THE ALIENS To 16 October.

London.

THE ALIENS
by Annie Baker music & lyrics by Michael Chernus, Patch Darragh, Erin Gann.

Bush Theatre Shepherds Bush Green W12 8QD To 16 October 2010.
Mon-Sat 7.30pm Mat Sat 2.30pm
Audio-described 2 Oct 2.30pm.
Runs 1hr 50min One interval.

TICKETS: 020 8743 5050.
www.bushtheatre.co.uk
Review: Timothy Ramsden 25 September.

Surprising proximity of different lifestyles.
It only took a wardrobe to reach Narnia, and here Evan, neat, scrubbed, polite to the point of embarrassment at any problem, as good a New England lad as could be found, with a Jewish mother, only has to step from the café where he has a summer job to find himself in alien territory. For the backyard’s been taken over by laid-back latter-day hippies Jasper and KJ.

Peacable as can be, these two, taciturn and laconic, strum a guitar, roll a joint, quote Bukowski poems and seem to have no road to be on. One’s vanished by the end, the other declares Evan’s desperate strum-and-sing account of ‘If I Had A Hammer’ “Awesome” (as he does most things), telling the lad he’s “going to go far”.

We know who he won’t meet if he does. But going anywhere isn’t the point of Annie Baker’s non-judgmental mood-piece. Like two of its characters, it just hangs out. Perhaps it’s a strength that on first viewing at least it’s not apparent how carefully structured it might be. It’s certainly strong territory for scalpel-scrupulous direction like that of Peter Gill.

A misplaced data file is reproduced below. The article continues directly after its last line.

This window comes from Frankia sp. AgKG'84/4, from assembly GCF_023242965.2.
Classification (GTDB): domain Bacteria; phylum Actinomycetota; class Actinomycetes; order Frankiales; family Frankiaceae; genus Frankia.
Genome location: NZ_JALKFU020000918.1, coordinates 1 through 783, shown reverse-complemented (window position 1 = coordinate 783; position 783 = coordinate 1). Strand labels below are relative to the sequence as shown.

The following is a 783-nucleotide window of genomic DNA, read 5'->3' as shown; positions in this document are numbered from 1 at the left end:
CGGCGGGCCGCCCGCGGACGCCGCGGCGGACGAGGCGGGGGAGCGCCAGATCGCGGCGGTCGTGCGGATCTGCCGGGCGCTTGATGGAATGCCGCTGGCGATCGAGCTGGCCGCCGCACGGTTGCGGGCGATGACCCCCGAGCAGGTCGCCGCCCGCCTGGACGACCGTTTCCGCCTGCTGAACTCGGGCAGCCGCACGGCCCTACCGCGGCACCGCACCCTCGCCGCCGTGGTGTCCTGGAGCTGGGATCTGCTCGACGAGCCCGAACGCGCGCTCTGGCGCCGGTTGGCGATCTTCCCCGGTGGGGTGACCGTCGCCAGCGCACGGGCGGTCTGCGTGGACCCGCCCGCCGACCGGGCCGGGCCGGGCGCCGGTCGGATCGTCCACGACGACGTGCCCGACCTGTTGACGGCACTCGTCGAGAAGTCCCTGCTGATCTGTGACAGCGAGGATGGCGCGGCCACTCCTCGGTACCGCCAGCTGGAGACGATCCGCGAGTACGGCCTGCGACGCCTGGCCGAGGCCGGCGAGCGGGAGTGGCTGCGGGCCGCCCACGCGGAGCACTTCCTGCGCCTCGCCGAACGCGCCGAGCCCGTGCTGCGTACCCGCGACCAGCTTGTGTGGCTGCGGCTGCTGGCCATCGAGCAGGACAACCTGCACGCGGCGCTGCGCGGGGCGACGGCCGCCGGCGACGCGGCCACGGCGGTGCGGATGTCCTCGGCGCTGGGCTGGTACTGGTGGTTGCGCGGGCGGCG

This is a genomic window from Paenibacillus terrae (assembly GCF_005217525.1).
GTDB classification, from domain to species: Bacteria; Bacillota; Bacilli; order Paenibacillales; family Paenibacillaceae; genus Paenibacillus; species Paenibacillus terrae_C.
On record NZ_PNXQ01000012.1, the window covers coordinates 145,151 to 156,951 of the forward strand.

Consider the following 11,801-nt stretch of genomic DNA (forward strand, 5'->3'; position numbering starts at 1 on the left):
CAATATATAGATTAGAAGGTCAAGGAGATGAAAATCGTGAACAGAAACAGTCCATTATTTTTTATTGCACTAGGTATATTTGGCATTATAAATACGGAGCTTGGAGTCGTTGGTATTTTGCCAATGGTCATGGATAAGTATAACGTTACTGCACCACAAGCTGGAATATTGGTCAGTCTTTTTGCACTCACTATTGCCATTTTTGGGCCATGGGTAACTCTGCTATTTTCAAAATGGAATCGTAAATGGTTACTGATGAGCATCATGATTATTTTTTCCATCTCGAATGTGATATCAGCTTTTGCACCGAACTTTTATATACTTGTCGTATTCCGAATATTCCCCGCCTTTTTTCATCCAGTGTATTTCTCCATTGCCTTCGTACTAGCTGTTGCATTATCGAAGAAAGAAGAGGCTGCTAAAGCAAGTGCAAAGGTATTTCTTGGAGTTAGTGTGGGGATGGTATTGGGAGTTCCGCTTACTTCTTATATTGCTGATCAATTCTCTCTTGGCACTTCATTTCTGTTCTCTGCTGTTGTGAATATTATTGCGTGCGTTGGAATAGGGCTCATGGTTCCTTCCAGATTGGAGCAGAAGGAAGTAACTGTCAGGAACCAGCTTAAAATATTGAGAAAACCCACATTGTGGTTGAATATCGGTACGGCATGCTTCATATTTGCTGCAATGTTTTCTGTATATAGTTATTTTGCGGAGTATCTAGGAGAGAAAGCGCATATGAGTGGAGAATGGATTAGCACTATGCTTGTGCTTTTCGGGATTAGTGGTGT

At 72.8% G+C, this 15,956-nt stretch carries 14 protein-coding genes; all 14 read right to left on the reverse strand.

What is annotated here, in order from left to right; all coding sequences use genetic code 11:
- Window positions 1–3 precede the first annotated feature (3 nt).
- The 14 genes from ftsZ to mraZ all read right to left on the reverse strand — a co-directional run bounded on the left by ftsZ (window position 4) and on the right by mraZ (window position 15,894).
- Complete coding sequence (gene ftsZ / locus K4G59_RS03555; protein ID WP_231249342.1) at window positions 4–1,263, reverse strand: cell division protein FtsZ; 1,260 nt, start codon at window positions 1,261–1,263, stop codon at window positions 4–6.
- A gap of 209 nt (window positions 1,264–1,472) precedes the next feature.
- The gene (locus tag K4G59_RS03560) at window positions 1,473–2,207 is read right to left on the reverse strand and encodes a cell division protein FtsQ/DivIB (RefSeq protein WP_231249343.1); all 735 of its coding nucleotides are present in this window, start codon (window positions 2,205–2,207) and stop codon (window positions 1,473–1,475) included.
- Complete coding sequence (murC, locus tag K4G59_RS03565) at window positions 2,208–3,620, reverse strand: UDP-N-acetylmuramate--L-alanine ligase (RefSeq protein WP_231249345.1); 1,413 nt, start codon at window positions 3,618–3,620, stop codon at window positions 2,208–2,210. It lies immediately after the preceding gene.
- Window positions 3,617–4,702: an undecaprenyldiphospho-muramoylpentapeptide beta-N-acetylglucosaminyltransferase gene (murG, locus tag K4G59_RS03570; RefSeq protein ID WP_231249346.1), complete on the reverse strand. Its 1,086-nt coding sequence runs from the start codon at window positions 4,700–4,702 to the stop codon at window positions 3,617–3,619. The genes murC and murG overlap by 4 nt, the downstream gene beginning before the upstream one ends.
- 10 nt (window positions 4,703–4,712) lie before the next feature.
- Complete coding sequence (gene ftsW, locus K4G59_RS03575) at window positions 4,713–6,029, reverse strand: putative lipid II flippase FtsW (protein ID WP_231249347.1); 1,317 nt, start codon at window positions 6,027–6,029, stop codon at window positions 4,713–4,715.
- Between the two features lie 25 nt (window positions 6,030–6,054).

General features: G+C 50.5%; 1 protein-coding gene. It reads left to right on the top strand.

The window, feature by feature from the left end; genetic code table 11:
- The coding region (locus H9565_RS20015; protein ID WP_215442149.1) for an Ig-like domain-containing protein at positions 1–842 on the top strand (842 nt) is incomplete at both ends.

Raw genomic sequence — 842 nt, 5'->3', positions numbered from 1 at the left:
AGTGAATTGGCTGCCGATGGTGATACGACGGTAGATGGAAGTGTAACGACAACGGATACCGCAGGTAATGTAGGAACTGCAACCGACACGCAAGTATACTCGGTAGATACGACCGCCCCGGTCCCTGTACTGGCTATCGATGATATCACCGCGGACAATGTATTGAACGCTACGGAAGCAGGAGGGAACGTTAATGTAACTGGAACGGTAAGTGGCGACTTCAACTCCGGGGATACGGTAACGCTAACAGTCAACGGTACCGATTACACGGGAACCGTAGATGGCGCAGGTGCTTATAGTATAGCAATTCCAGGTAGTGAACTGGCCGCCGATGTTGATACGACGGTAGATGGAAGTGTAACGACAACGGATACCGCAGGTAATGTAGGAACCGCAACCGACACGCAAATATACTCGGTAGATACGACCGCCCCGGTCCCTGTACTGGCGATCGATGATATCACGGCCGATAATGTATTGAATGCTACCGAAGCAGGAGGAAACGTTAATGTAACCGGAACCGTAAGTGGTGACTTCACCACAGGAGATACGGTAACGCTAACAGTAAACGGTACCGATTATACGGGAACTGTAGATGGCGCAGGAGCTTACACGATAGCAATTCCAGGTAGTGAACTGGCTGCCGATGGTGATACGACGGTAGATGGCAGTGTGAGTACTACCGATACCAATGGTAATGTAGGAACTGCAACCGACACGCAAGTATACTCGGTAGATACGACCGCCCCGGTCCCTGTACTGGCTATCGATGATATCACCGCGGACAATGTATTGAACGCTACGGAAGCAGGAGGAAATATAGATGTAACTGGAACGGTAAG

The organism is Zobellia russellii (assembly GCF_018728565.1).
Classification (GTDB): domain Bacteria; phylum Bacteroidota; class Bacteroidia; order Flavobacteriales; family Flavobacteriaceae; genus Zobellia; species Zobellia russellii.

Without a stopwatch it’s impossible to say if he’s followed Baker’s instruction that a third of the playing time should be silence, with minimum lengths for Pauses and Silences that reveal the late Harold Pinter to have been quite a slouch in this regard. Certainly, Gill ensures a sense that time, if not actually stopping, is an irrelevance as Evan, the only person with any sense of forward motion, becomes attracted to the pair’s way.

Gill’s way with detail (he famously became famous decades ago with a trio of D H Lawrence plays at the Royal Court, where the mine-community settings and intense relationships were highly praised) helps space-out these backyard scenes, with their suitably corrugated isolation in Lucy Osborne’s settings for this intimate in-the-round production. Mackenzie Crook and Ralf Little (nasally-abused and staring at the sun for therapy) are soft-core life-drifters, contrasted by Olly Alexander’s fresh-faced Evan, intrigued at their ways, while his eyes flash guiltily towards the café even when off-duty.

Evan: Olly Alexander.
Jasper: Mackenzie Crook.
KJ: Ralf Little.

Director: Peter Gill.
Designer: Lucy Osborne.
Lighting: David Holmes.
Sound/Composer: Terry Davies.
Dialect coach: Mary Howland.
Assistant director: Barney Norris.
Associate sound: Tom Gibbons.

2010-09-27 01:12:53

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